George Frideric HANDEL (1685-1759)
Suites for Harpsichord - volume 1
Suite in D minor, HWV 428 [24:52]
Suite in A, HWV 454 (c.1705) [13:58]
Suite in E minor, HWV 438 [8:07]
Suite in C, HWV 443 (before 1707) [27:12]
Suite in G minor, HWV 439 [17:15]
Suite in G, HWV 441 [21:49]
Suite in E minor, HWV 429 [16:30]
Suite in E, HWV 430 [14:50]
Gilbert Rowland (harpsichord)
rec. Holy Trinity Church, Weston, Hertfordshire, England, 5-8 July 2010.
DIVINE ART DDA 21219 [74:57 + 71:34]
Suites for Harpsichord - volume 2
Suite in G minor, HWV 432 [24:01]
Suite in D minor, HWV 437 (C.1706) [13:58]
Suite in F, HWV 427 [9:34]
Suite in F sharp minor, HWV 431 [10:44]
Suite in B flat, HWV 434 [9:05]
Suite in G, HWV 450 (before 1707) [13:49]
Suite in C minor, HWV 444 [10:16]
Suite in F minor, HWV 433 [14:19]
Suite in D minor, HWV 436 (?1726) [16:19]
Chaconne in G, HWV 435 (revised 1726) [12:15]
Gilbert Rowland (harpsichord)
rec. Holy Trinity Church, Weston, Hertfordshire, England, 9-12 July
DIVINE ART DDA 21220 [67:22 + 66:58]
In the best possible sense, Handel was never predictable.
To take his keyboard suites as an example: whilst one lasts a mere eight
minutes, the next runs to 27; movements number typically five or six,
but others have as few as three; the dance forms of tradition rub shoulders
with innovative preludes, sonatas and adagios. For the four-movement
suite HWV 427, dances are even dispensed with altogether, whilst the
finale of HWV 443 is a chaconne with an astonishing 49 variations on
one of Handel's most popular melodies.
In all, there are around 25 extant keyboard suites. Two collections
were published during Handel's lifetime, the 'Eight Great Suites' of
1720 and the six suites comprising the 'Second Collection' of 1733.
The rest are known rather modestly as the 'Miscellaneous Suites'. Dates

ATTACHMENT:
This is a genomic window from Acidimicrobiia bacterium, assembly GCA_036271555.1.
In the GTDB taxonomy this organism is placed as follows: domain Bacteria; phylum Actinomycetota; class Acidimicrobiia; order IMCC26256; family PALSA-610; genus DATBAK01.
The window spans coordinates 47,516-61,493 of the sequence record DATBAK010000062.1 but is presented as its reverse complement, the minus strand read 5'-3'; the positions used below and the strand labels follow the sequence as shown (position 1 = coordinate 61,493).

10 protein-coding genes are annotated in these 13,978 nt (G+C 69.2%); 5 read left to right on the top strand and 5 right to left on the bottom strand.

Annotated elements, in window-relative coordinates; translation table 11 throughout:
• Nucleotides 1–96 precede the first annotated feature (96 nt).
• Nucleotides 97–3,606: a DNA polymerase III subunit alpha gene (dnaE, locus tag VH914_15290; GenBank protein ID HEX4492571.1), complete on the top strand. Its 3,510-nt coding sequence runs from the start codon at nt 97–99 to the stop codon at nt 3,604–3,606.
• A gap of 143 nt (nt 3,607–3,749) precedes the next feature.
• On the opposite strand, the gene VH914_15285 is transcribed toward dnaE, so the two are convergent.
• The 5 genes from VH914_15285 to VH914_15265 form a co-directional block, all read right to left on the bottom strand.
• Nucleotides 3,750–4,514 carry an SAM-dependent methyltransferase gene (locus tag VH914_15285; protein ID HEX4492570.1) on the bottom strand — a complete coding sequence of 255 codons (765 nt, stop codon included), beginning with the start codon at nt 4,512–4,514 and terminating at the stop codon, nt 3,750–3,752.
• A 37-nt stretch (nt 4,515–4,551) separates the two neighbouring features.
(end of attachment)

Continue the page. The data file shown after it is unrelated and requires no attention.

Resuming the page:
of composition are sometimes conjecture, but range from the first decade
of the 18th century to as late as 1739.
These are the first two of likely three double-disc volumes from Scottish
harpsichordist Gilbert Rowland, in marvellously detailed productions
from Divine Art. Rowland's complete recording of Antonio Soler's sonatas
on 13 CDs for Naxos was rightly met with critical acclaim. This cycle
is destined to find similar degrees of approbation. Handel's music is
so overwhelmingly communicative and all-round glorious that a performer
of Rowland's calibre could almost get away with playing in gloves. In
fact, he combines amazingly graceful virtuosity with original filigree
and huge experience to give readings that all listeners should respond
to. The two-manual period replica harpsichord (1750) has a sweet, rounded
sound and action that react superbly to Rowland's texturising touch
and Handel's illuminative imagination.
Rowland's own notes for the trilingual booklets provide a paragraph
or two of good detail in limpid language on each work. Though these
sets were recorded two years apart, Rowland et al
used not only the same venue but recorded at the same time of year,
giving audio that is consistent as well as generally pleasing.
Those ill-advisedly intending to invest in only one volume will have
to choose between turquoise and mauve - that is, on the basis of cover
colour, because both items are equally excellent in all other regards.
Each album ends aptly in memorable style: volume 1 with the Suite in
E, HWV 430, the last movement of which throws up one of Handel's most
popular tunes, known as the 'Harmonious Blacksmith' (albeit not to Handel).
Volume 2 meanwhile finishes with the well-known and emphatic Chaconne
in G - self-evidently not a suite but published in the 1733 collection.
Contact at artmusicreviews.co.uk
See also review of Volume 1 by Brian